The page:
Spooky Sunday morning encounter in an empty downtown
Downtown Medford is empty Sunday mornings, I have learned.
Most residents must be attending services or sleeping in, maybe spending time with their families.
I planned to visit my nontraditional church, the library, on a Sunday morning this summer to work on my science-fiction series. Unfortunately, I was an hour early. My ride had left, so I wandered to the nearest coffee shop. Closed, too. Ten a.m. is too early for a Sunday, apparently. Someplace had to be open. I walked up Riverside to Main, hoping one of the restaurants was open. Burger Spot, closed. Creekside, closed.
Before I made it back to Central, a man in a truck pulled up beside me. “Hey, do you want to learn how to drive?” he asked out through his window.
What? I wondered. “No, thanks.” I replied.
“You don’t want to learn how to drive?” He pressed.
“No.” I repeated, and continued walking.
The truck followed me. “I could teach you how.”
By this point, I began to realize humanitarianism was not motivating this random exchange. “No, thank you. I already know how,” I stated clearly.
The truck drove past me, then swerved haphazardly into a parallel parking space 50 feet ahead and stopped. I widened my berth.
“Do you smoke?” the man diverged.
Why isn’t he leaving me alone? “No,” I said.
“Would you like to? I have some. Get in and we can go somewhere.” His intentions became all too apparent, and I weighed my options. He’s about my height, and not very muscular. I bet I could fight him off if he tried to grab me.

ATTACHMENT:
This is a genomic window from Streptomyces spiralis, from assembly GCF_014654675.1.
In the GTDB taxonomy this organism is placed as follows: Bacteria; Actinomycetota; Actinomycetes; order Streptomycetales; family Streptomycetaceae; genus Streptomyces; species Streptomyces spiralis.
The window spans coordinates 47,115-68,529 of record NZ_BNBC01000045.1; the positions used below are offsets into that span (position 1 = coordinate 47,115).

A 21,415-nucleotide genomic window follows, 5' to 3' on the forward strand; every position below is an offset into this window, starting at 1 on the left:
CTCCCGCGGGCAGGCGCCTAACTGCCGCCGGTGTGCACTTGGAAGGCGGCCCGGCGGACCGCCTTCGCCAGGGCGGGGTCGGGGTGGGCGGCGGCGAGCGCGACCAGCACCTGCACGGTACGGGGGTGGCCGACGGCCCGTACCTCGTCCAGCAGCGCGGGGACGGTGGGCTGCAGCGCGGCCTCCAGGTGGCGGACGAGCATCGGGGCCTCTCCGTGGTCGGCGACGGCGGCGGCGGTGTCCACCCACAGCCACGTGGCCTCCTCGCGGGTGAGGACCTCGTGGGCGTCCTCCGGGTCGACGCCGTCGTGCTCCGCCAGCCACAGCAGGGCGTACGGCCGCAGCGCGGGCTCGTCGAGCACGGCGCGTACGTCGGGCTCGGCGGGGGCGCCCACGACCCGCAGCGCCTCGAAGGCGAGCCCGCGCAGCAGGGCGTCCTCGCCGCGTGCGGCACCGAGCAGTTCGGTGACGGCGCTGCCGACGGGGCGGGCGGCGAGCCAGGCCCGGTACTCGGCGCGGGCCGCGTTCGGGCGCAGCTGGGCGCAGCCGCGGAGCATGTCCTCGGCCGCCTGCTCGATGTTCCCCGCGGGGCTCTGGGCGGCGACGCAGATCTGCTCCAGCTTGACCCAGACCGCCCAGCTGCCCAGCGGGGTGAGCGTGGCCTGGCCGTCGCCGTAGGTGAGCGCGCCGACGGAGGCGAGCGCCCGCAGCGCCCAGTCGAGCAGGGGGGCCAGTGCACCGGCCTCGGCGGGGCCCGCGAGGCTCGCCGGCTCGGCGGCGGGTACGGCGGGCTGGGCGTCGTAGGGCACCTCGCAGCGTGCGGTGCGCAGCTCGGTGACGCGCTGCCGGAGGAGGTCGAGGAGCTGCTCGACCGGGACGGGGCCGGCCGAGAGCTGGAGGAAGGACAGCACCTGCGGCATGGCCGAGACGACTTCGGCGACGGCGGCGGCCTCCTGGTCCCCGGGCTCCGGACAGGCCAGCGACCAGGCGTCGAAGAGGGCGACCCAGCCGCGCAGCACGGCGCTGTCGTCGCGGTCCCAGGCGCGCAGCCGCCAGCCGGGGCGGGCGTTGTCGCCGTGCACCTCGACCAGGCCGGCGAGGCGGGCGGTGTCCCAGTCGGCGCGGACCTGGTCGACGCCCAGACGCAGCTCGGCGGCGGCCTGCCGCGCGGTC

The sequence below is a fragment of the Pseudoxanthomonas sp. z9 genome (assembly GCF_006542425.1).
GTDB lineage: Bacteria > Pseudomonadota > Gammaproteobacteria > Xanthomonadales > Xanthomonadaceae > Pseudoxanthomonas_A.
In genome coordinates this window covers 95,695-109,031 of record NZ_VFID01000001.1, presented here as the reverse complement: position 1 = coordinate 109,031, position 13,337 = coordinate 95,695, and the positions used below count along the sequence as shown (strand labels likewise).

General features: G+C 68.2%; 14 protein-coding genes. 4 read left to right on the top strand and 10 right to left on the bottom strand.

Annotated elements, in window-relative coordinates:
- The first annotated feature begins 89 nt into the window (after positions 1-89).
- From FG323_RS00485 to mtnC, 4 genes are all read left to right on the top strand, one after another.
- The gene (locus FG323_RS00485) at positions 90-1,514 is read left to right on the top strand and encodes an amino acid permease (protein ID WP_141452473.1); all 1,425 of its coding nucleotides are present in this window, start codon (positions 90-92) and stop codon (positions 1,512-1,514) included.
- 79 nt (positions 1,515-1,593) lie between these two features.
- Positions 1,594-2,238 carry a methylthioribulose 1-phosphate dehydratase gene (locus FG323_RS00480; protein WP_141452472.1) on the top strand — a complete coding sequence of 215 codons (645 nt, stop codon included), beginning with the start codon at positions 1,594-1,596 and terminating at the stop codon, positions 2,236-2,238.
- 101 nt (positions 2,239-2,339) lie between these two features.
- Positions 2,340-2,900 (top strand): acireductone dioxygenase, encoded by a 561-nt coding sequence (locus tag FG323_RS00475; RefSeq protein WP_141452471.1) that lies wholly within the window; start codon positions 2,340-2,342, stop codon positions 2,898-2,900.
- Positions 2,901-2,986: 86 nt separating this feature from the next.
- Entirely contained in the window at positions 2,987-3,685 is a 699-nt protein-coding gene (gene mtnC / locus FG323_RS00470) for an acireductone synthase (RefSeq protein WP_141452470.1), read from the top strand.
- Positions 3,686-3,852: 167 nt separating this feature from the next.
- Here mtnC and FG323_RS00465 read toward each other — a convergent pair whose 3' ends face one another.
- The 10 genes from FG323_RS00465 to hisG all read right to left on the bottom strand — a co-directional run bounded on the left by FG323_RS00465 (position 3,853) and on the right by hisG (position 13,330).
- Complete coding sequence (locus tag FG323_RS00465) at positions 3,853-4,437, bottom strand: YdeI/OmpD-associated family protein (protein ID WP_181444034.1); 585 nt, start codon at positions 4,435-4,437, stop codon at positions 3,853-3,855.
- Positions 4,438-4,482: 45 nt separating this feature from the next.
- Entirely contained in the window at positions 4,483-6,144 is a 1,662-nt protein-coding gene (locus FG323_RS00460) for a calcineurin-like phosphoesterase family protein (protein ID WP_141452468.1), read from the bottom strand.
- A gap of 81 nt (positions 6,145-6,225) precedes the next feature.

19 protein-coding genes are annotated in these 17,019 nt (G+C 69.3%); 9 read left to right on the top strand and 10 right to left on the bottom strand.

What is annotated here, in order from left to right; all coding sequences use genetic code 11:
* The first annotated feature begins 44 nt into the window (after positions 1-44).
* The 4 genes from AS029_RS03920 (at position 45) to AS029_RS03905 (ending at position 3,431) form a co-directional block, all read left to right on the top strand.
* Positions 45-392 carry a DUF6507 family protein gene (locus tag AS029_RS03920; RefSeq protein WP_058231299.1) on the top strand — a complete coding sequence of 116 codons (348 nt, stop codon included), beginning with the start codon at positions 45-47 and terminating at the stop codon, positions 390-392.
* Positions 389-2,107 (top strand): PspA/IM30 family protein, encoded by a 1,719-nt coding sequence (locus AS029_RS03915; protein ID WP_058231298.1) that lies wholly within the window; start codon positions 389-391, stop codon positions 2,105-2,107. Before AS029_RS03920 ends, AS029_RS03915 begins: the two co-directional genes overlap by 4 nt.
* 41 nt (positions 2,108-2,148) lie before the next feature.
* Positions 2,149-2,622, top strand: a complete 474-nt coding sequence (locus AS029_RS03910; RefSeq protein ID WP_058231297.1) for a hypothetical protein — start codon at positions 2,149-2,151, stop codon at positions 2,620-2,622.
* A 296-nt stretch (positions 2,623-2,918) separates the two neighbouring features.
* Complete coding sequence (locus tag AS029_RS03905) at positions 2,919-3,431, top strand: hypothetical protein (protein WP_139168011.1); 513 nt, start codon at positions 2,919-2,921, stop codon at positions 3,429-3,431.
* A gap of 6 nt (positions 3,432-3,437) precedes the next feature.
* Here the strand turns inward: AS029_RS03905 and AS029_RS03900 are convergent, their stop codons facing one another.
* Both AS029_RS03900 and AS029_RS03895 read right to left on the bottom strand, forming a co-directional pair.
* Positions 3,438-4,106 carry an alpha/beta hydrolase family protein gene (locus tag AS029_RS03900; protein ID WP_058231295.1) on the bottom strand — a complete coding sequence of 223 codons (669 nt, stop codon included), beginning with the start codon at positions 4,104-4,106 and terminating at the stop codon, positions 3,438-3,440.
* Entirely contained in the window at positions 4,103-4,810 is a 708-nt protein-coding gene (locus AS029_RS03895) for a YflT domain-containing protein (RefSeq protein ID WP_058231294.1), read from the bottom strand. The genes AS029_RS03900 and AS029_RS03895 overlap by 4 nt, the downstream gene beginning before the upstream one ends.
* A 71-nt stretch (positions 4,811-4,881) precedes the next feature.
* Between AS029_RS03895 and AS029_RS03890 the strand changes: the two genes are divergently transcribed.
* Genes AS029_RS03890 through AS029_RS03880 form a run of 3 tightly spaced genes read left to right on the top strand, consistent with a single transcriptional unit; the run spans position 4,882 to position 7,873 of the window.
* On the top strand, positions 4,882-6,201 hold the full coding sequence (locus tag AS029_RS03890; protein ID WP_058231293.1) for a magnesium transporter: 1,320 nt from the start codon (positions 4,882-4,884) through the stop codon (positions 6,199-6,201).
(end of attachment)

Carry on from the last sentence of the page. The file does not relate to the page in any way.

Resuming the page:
“I’m not going to do that. Leave me alone.” Politeness went out the window. In a panic, I veered away from the intersection toward the Craterian. If I could get indoors create a barrier of some kind I might discourage his pursuit.
Of course, the Craterian was closed.
I pulled out my phone and called my domestic partner to let someone know what was happening. My partner offered to pick me up just as the man in the truck sped down Central. Afraid he might loop around, I stayed on the phone while I sought a temporary safehouse.
Yet another coffee shop up Central was closed. My legs were anxious to run. There was only one possibility left. I hustled around the corner of the building and noticed a customer the first bystander in 30 minutes exiting the Starbucks near the playground at the Commons.
Finally! I ran in, ordered something anything and sat down to immerse myself in the security of being in a public space. Paranoid and unsettled, I debated how I might have attracted this unwanted attention. My ensemble was slack, and my hygiene was unkempt. Nothing I did invited harassment. Downtown Medford had always seemed like a relatively harmless place during the day. Unfortunate coincidence? Isolated incidence? I doubt it. Maybe Sunday is different.
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